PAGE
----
Your IP: 54.144.55.253 United States Near: United States

Lookup IP Information

Previous 1 2 3 4 5 6 7 8 Next

Below is the list of all allocated IP address in 19.145.0.0 - 19.145.255.255 network range, sorted by latency.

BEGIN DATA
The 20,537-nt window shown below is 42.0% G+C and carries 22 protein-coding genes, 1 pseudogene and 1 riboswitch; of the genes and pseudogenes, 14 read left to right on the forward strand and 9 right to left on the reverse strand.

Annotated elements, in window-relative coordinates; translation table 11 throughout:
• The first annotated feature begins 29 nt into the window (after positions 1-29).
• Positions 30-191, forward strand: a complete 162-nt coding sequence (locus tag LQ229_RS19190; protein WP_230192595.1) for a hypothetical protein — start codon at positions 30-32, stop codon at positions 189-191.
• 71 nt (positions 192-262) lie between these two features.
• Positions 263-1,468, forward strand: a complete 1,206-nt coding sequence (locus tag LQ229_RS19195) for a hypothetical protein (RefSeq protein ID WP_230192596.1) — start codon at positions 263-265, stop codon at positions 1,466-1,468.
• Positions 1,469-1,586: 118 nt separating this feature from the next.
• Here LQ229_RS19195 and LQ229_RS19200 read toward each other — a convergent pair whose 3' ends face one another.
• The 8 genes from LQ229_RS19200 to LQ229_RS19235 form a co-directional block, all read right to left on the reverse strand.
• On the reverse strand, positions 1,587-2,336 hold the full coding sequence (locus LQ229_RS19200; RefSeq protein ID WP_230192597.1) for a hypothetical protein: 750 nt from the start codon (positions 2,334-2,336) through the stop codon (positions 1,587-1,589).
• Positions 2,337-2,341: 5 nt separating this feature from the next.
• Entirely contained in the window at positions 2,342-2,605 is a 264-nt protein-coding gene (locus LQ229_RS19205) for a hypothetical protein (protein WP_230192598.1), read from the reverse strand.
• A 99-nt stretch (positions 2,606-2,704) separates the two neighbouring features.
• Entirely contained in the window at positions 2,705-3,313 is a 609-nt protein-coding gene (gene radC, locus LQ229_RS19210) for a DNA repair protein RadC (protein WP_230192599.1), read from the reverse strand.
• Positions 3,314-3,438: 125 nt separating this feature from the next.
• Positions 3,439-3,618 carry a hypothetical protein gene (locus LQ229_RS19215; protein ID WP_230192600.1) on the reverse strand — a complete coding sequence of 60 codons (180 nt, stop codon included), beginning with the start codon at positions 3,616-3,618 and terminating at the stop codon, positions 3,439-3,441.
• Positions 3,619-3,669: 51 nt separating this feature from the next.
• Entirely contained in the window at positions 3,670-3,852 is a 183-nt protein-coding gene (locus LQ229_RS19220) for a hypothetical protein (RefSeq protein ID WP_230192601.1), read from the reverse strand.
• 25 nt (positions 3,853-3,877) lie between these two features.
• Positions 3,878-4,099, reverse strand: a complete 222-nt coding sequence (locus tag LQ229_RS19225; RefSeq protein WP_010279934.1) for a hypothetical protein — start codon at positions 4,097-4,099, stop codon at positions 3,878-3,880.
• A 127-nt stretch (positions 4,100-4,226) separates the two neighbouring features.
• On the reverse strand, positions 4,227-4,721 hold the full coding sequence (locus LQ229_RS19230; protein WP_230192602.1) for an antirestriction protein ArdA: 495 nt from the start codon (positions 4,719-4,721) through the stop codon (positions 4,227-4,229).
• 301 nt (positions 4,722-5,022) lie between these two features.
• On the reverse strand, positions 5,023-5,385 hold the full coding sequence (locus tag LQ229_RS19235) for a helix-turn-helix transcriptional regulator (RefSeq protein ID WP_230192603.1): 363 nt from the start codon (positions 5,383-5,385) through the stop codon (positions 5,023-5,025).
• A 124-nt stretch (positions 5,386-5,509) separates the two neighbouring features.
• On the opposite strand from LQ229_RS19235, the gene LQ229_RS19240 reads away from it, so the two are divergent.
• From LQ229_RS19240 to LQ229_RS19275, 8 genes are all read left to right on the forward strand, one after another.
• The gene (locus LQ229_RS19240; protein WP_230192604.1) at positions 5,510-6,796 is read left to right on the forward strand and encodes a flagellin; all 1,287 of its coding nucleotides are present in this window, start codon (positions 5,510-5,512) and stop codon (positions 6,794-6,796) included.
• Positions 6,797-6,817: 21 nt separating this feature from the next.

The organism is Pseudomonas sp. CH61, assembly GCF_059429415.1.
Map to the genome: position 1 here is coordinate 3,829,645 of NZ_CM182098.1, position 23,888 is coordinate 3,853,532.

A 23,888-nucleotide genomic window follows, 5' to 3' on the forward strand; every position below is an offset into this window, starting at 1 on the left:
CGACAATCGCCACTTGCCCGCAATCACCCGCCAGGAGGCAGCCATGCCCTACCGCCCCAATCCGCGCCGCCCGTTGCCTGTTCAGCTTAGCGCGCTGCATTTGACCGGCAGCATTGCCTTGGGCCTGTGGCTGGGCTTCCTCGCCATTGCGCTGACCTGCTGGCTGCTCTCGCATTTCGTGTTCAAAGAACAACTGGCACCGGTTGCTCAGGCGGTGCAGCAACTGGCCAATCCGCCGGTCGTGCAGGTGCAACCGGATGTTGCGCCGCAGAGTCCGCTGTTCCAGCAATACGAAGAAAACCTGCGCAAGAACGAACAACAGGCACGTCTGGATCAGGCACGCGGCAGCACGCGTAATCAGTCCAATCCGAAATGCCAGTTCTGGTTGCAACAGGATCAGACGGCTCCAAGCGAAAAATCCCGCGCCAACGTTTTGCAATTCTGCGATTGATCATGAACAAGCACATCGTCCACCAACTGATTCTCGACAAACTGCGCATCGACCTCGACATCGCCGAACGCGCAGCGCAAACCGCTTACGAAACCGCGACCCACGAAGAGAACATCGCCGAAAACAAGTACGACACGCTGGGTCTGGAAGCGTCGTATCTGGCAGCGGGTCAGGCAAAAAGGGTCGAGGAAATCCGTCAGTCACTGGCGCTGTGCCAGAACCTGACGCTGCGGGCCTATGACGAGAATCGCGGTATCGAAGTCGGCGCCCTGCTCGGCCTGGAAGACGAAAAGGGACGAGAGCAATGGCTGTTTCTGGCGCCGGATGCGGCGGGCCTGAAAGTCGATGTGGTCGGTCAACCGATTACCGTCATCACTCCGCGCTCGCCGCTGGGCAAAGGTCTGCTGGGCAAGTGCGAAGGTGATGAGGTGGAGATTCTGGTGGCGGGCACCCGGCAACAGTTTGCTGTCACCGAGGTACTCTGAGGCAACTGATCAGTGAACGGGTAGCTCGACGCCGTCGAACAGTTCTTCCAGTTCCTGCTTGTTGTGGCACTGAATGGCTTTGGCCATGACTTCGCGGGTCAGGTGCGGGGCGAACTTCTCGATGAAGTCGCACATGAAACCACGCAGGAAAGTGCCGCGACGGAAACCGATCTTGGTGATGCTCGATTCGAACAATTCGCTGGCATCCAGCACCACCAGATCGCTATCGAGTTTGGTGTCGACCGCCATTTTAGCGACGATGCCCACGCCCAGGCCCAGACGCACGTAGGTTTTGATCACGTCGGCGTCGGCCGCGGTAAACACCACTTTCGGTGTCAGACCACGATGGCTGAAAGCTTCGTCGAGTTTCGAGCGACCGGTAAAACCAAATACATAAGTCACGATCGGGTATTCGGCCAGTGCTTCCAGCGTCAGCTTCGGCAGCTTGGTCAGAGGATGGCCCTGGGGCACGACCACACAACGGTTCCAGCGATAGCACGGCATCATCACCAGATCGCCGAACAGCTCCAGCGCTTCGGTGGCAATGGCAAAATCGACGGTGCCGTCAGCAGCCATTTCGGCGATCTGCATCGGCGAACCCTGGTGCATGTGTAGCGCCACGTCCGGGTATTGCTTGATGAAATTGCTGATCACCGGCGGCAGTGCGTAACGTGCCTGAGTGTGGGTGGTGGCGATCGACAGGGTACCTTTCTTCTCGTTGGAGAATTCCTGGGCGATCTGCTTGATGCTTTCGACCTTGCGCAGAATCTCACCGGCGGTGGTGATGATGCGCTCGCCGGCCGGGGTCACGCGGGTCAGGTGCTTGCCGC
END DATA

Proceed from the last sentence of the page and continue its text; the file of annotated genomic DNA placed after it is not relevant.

Qamun Arabic قامون Name Meaning "Cumin" District Haifa Population Area Date of depopulation late March 1948[1] Cause(s) of depopulation Whispering campaign Current localities Yokneam Qamun (Arabic: قامون‎, Kaimôn, meaning "cumin"; also transliterated Kamun, Kaimun, Keimûn) was a Palestinian village, located southeast of Haifa, adjacent to the neighbouring village of Qira.[2] Thought to be the site of the Canaanite royal city of Jokneam, during Roman rule in Palestine millennia later, it was a city whose name is transcribed by Eusebius of Caesarea as Cammona, and by Jerome, as Cimana.[3] During the Crusades, Caymon was a valuable fiefdom, granted to Balian of Ibelin by Saladin. Incorporated into the empires to rule Palestine that followed, it often was referred to by locals in conjunction with its neighbouring village, as Qira wa Qamun. The occupation of Qira and Qamun by pre-state Israeli forces on 1 March 1948 resulted in the depopulation of both villages.[2] History Eusebius of Caesarea, writing of Kamun in the third century, notes that it was a "city" that lay "6 miles north of Megiddo."[4] In his book, A descriptive geography and brief historical sketch of Palestine (1850), Joseph Schwarz states that Kamun lies in the valley of Wady Naman, a valley near the Carmel, "which has some slight resemblance to the ancient Jokneam."[4] The identification of Kaimun with Jokneam, one of the thirty-one royal cities of Canaan, is reiterated by Carel Willem M. van de Velde in Narrative of a journey through Syria and Palestine in 1851 and 1852.[5] He describes Kaimun during his visit there as a "small village with a plastered tomb called Shech-Abrît or Abrik, near where the victory was obtained by Barak over Sisera."[5] Van de Velde also notes the presence of ruins in Kaimun, including the foundations of a Christian church on the east side of the hill upon which the village was located, and several large vaulted caves.[5] Edward Robinson also associated Kaimôn with Jokneam, pointing to the presence of a tell known as Tell Kaimôn. Robinson also argued that Kaimôn may be an Arabic corruption of the Hebrew name, Yokneam, as recorded in the Old Testament. By his theory, the Yod was dropped, the guttural Koph was retained and the Ayin sound "may well have disappeared through the medium of the Galilean dialect, which confounded Aleph, Heth and Ayin."[3] Robinson further identifies Kaimôn with the writings of Euseubius on Cammona and those of Jerome on Cimana, which is described as a city "situated in the great plain, six Roman miles north of Legio, on the way to Ptolemais."[3] One rendition of the story of Cain and Abel in local traditional Islamic folklore holds that after slaying his brother, Cain was accidentally slain by an arrow launched by Lamech while the latter was hunting at Tell el Kaimun.[6] After Saladin defeated the armies of the Crusades in the twelfth century and before his death, he granted lordship over the fief of Caymon or Tell Kaimun to Balian of Ibelin, an in-law of Henry of Champagne.[7] The Crusaders transformed its name, so as to read, Cain Mons ("Mount Cain"), recalling the tradition that it was the site of Cain's killing as described in the Book of Genesis' Song of Lamech. Writing in the latter half of the 19th century, Claude R. Conder in Tent Work in Palestine: A Record of Discovery and Adventure notes that a local chapel in Keimun "shows the spot once held to be the site of the death of Cain."[8] According to Ilan Pappe in The Israel/Palestine Question (1999), the 140 tenant farmers of Qira wa Qamun evacuated the village in March 1948 on the "friendly advice" of the local Haganah intelligence officer at Yokneam, Yehuda Burstein.[9] Benny Morris notes that Burnstein received the orders for the evacuation from Yosef Weitz.[10] The Haganah Intelligence Report attributes the flight to "fear and the influence of attacks in the area," which Morris notes is "not really the same thing."[9] Subsequent to the depopulation of the village, Weitz and his colleagues from the Jewish National Fund in the North, "decided to raze the tenants' houses, to destroy their crops, and to pay the evictees compensation."[10] Qira wa Qamun's inhabitants joined the first wave of the 1948 Palestinian exodus, displaced prior to the outbreak of the 1948 Arab-Israeli war.[10] Today, the villagers and their descendants remain refugees.[2] References ^ Morris, 2004, p. xviii, village #154 "Qira wa Qamun". Also gives cause of depopulation, with a "?" ^ a b c "Welcome to Qira". Palestine Remembered. http://www.palestineremembered.com/Haifa/Qira/index.html. Retrieved 2007-12-04.  ^ a b c Robinson, 1856, p. 115. ^ a b Schwarz, 1850, p. 91. ^ a b c Van de Velde, 1854, p. 331. ^ Hanauer, 2002, p. 241. ^ Runciman, p. 82. ^ Conder, 2002, p. 131. ^ a b Pappe, 1999, p. 206. ^ a b c Morris, 2004, p. 131. Bibliography Conder, Claude R. (2002), Tent Work in Palestine: A Record of Discovery and Adventure, Adamant Media Corporation, ISBN 1402189877  Hanauer, J. E. (2002), Folklore of the Holy Land: Moslem, Christian and Jewish, Courier Dover, ISBN 0486424936  Morris, Benny (2004), Birth of the Palestinian Refugee Problem Revisited, Cambridge University Press, ISBN 0521009677, http://books.google.com/?id=uM_kFX6edX8C&pg=RA1-PA294&dq=sajad+palestine  Pappe, Ilan (1999). The Israel/Palestine Question. Routledge. ISBN 041516947X Robinson, Edward (1856), Later Biblical Researches in Palestine, and in the Adjacent Regions, Harvard University  Runciman, Steven (1987), A history of the crusades, Cambridge University Press, ISBN 052134770X  Schwarz, Joseph; Schwarz, Leeser (1850), A descriptive geography and brief historical sketch of Palestine, Oxford University  van de Velde, Carel Willem M. (1854), Narrative of a journey through Syria and Palestine in 1851 and 1852, Oxford University  v · d · e Arab towns and villages depopulated during the 1948 Palestine War Acre al-Amqa · Arab al-Samniyya · al-Bassa · al-Birwa · al-Damun · Dayr al-Qassi · al-Ghabisiyya · Iqrit · Iribbin · Jiddin · al-Kabri · Kafr 'Inan · Kuwaykat · al-Manshiyya · al-Mansura · Mi'ar · al-Nabi Rubin · al-Nahr · al-Ruways · Suhmata · al-Sumayriyya · Suruh · al-Tall · Tarbikha · Umm al-Faraj · al-Zeeb Baysan Arab al-'Arida · Arab al-Bawati · Arab al-Safa · al-Ashrafiyya · al-Bira · Beisan · Danna · Farwana · al-Fatur · al-Ghazzawiyya · al-Hamidiyya · al-Hamra · Jabbul · Kafra · Kawkab al-Hawa · al-Khunayzir · Masil al-Jizl · al-Murassas · Qumya · al-Sakhina · al-Samiriyya · Sirin · Tall al-Shawk · al-Taqa · al-Tira · Umm 'Ajra · Umm Sabuna, Khirbat · Yubla · Zab'a · al-Zawiya Beersheba al-Imara · al-Jammama · al-Khalasa · Auja al-Hafir Gaza Arab Suqrir · Barbara · Barqa · al-Batani al-Gharbi · al-Batani al-Sharqi · Bayt 'Affa · Bayt Daras · Bayt Jirja · Bayt Tima · Bil'in · Burayr · Dayr Sunayd · Dimra · al-Faluja · Hamama · Hatta · Hiribya · Huj · Hulayqat · Ibdis · Iraq al-Manshiyya · Iraq Suwaydan · Isdud · al-Jaladiyya · al-Jiyya · Julis · al-Jura · Jusayr · Karatiyya · Kawfakha · Kawkaba · al-Khisas · al-Masmiyya al-Kabira · al-Masmiyya al-Saghira · al-Muharraqa · Najd · Ni'ilya · Qastina · al-Sawafir al-Gharbiyya · al-Sawafir al-Shamaliyya · al-Sawafir al-Sharqiyya · Simsim · Summil · Tall al-Turmus · Yasur Haifa Abu Shusha · Abu Zurayq · Arab al-Fuqara  · Arab al-Nufay'at · Arab Zahrat al-Dumayri · 'Atlit · Ayn Ghazal · Ayn Hawd · Balad ash-Sheikh · Barrat Qisarya · Burayka · al-Burj · al-Butaymat · Daliyat al-Rawha' · al-Dumun · al-Ghubayya al-Fawqa · al-Ghubayya al-Tahta · Hawsha · Ijzim · Jaba' · al Jalama · Kabara · al-Kafrayn · Kafr Lam · al-Kasayir · Khubbayza · Lid · al-Manara · al-Mansi · al-Mansura · al-Mazar · Naghnaghiya · Qamun · Qannir · Qira · Qisarya · Qumbaza · al-Rihaniyya · Sabbarin · al-Sarafand · Khirbat al-Sarkas · Khirbat Sa'sa' · al-Sawamir · Khirbat al-Shuna · al-Sindiyana · al-Tantura · al-Tira · Umm al-Shawf · Umm al-Zinat · Wa'arat al-Sarris · Wadi Ara · Yajur Hebron 'Ajjur · Barqusya · Bayt Jibrin · Bayt Nattif · al-Dawayima · Deir al-Dubban · Dayr Nakhkhas · Kudna · Mughallis · al-Qubayba · Ra'na · Tell es-Safi · Umm Burj · az-Zakariyya · Zayta · Zikrin Jaffa al-'Abbasiyya · Abu Kabir  · Abu Kishk  · Bayt Dajan · Biyar 'Adas · Fajja · al-Haram · Ijlil al-Qibliyya · Ijlil al-Shamaliyya · al-Jammasin al-Gharbi · al-Jammasin al-Sharqi · Jarisha · Kafr 'Ana · al-Khayriyya · al-Mas'udiyya · al-Mirr  · al-Muwaylih · Rantiya · al-Safiriyya · Salama · Saqiya · al-Sawalima · al-Shaykh Muwannis · Yazur Jerusalem Allar · Aqqur · Artuf · Bayt 'Itab · Bayt Mahsir · Bayt Naqquba · Bayt Thul · Bayt Umm al-Mays · al-Burayj · Dayr Aban · Dayr 'Amr · Dayr al-Hawa · Dayr Rafat · Dayr al-Shaykh · Deir Yassin · Ayn Karim · Ishwa · Islin · Ism Allah · Jarash · al-Jura · Kasla · al-Lawz · Lifta · al-Maliha · Nitaf · al-Qabu · Qalunya · al-Qastal · Ras Abu 'Ammar · Sar'a · Saris · Sataf · Sheikh Badr · Suba · Sufla · al-Tannur · al-'Umur · al-Walaja Jenin Ayn al-Mansi · al-Jawfa · al-Lajjun · al-Mazar · Nuris · Zir'in Nazareth Indur · Ma'alul · al-Mujaydil · Saffuriyya Ramla Abu al-Fadl · Abu Shusha · Ajanjul · Aqir · Barfiliya · al-Barriyya · Bashshit · Bayt Far · Bayt Jiz · Bayt Nabala · Bayt Shanna · Bayt Susin · Bir Ma'in · Bir Salim · al-Burj · al-Buwayra · Daniyal · Dayr Abu Salama · Dayr Ayyub · Dayr Muhaysin · Dayr Tarif · al-Duhayriyya · al-Haditha · Idnibba · Innaba · Jilya · Jimzu · Kharruba · al-Khayma · Khulda  · al-Kunayyisa · al-Latrun · Lydda · al-Maghar · Majdal Yaba · al-Mansura · al-Mukhayzin · al-Muzayri'a · al-Na'ani · an-Nabi Rubin · Qatra · Qazaza · al-Qubab · al-Qubayba · Qula · Ramla · Sajad · Salbit · Sarafand al-Amar · Sarafand al-Kharab · Saydun · Shahma · Shilta · al-Tina · al-Tira · Umm Kalkha · Wadi Hunayn · Yibna · Zakariyya · Zarnuqa Safad Abil al-Qamh · al-'Abisiyya · 'Akbara · Alma · Ammuqa · Arab al-Shamalina · Arab al-Zubayd · Ayn al-Zaytun · Baysamun · Biriyya · al-Butayha · al-Buwayziyya · Dallata · al-Dawwara · Dayshum · al-Dirbashiyya · al-Dirdara · Fara · al-Farradiyya · Fir'im · Ghabbatiyya · Ghuraba · al-Hamra' · Harrawi · Hunin · al-Husayniyya · Jahula · al-Ja'una · Jubb Yusuf · Kafr Bir'im · al-Khalisa · Khan al-Duwayr · Karraza, Khirbat · al-Khisas · Khiyam al-Walid  · Kirad al-Baqqara · Kirad al-Ghannama · Lazzaza · Madahil · Al-Malkiyya · Mallaha · al-Manshiyya · al-Mansura · Mansurat al-Khayt · Marus · Meiron · al-Muftakhira · Mughr al-Khayt · al-Muntar · al-Nabi Yusha' · al-Na'ima · Qabba'a · Qadas · Qaddita · Qaytiyya · al-Qudayriyya · al-Ras al-Ahmar · Sabalan · Safsaf · Saliha · al-Salihiyya · al-Sammu'i · al-Sanbariyya · Sa'sa' · al-Shawka al-Tahta · al-Shuna · Taytaba · Tulayl · al-'Ulmaniyya · al-'Urayfiyya · al-Wayziyya · Yarda, Safad · al-Zahiriyya al-Tahta · al-Zanghariyya · al-Zawiya · al-Zuq al-Fawqani · al-Zuq al-Tahtani Tiberias Awlam · al-Dalhamiyya · Ghuwayr Abu Shusha · Hadatha · al-Hamma · Hittin · Kafr Sabt · Lubya · Ma'dhar · al-Majdal · al-Manara · al-Manshiyya · al-Mansura · Nasir al-Din · Nimrin · al-Nuqayb · Samakh · al-Samakiyya · al-Samra · al-Shajara · al-Tabigha · al-'Ubaydiyya · al-Wa'ra al-Sawda', Khirbat · Yaquq Tulkarm Khirbat Bayt Lid · Bayyarat Hannun · Fardisya · Ghabat Kafr Sur · al Jalama · Kafr Saba · al-Majdal · al-Manshiyya · Miska · Qaqun · Raml Zayta · Tabsur · Umm Khalid · Wadi al-Hawarith · Wadi Qabbani · al-Zabadida · Khirbat Zalafa